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Last Updated: Thursday, 8 April, 2004, 13:44 GMT 14:44 UK
India's Maoist revolutionaries
By Omer Farooq
BBC correspondent in Hyderabad

News Online looks at the People's War Group, linked to an attack that has left 26 police dead.

The People's War Group (PWG) was formed in 1980 by a school teacher, Kondapally Seetharamaiah, in southern India.

An outlawed group, it began as an armed peasant movement that advocated revolution in the Indian countryside

It is mainly active in Andhra Pradesh state but also has a presence in Orissa, Chhattisgarh and Jharkhand.

It has also developed links with other Maoist rebel groups in Bihar and Nepal.

The PWG was inspired by the Naxalbari movement of West Bengal - a student-led communist agitation of the late 1960s.

Seetharamaiah left his job at a school in Andhra Pradesh to become a left-wing activist.

He chose to follow the Maoist dictum of bringing about a "revolution from the barrel of a gun" and started recruiting men for his group.

The group then projected itself as the voice of the poor and landless and fought oppressive landlords.

But over the years, it graduated to a level where it started targeting the state and the security forces.

Turning point

The PWG enjoys a stronger presence in areas which have seen little economic development and are dominated by dalits, or those on the lower rungs of the Hindu caste hierarchy.

Young members of the PWG
An armed peasant movement based in the countryside

It draws much of its support from the landless poor. But critics say the majority of PWG victims too are poor.

The rebels, however, say they were killed because they were helping the police and security forces.

1987 was a turning point for the PWG when its activists kidnapped a group of senior bureaucrats.

The PWG also acquired sophisticated weapons and expertise in laying landmines around this time.

It declared an armed struggle against the government and demanded that an independent communist state be carved out of Andhra Pradesh and some neighbouring states.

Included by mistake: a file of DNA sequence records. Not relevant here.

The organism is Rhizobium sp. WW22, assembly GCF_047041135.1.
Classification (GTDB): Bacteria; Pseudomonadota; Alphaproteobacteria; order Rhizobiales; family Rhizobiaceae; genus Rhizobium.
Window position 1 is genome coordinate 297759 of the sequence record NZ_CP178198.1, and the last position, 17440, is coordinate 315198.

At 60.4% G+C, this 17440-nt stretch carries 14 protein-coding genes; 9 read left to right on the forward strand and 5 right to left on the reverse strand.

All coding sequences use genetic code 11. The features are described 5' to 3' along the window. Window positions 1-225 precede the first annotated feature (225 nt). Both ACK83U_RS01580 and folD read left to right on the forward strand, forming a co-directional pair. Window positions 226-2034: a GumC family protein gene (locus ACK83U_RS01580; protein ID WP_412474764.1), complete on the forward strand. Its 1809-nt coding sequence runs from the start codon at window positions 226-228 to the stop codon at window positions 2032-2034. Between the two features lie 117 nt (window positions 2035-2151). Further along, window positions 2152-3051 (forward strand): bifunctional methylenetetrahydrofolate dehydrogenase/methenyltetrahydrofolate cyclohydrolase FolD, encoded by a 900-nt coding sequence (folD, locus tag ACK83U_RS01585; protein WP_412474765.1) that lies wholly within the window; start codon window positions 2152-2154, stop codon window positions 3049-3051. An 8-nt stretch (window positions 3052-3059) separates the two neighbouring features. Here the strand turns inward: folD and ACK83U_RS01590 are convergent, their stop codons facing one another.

In October 2003, the chief minister of Andhra Pradesh, Chandrababu Naidu, narrowly escaped a landmine attack blamed on the PWG.

Spreading links

The group declared several areas under its sway, calling them "guerrilla zones".

It still maintains several of these in the Telangana region of Andhra Pradesh, the Dandakarneya region in Chattishgarh and in Orissa.

Chandrababu Naidu, Chief Minister of Andhra Pradesh
Chandrababu Naidu narrowly escaped a PWG attack

It gained strength when another left-wing group - the Communist Party of India (Marxist Leninist Party Unity) - which was active in the state of Bihar - merged with the PWG in 1998.

The PWG also established links with the Maoist Communist Centre of Bihar and the left-wing rebels active in neighbouring Nepal.

While the group has since spread its area of influence to other parts of India - it is most active in Andhra Pradesh, Orissa, Chhattisgarh and Maharashtra.


There were reports that the group was in talks with other left-wing rebel organisations to try to establish a "revolutionary zone" from Nepal to Andhra Pradesh.

No one knows the exact strength of the group - but official assessments vary from a 600-strong cadre in Andhra Pradesh to about 3,500 across India.

But there has been a sharp decline in the quality of recruits recently.

While its revolutionary ideas used to attract educated professionals, the lure of money and power led many criminals to join the group in the 1990s.

The organisation now largely relies on extortion to fund its activities, reportedly collecting between five and $10m a year.

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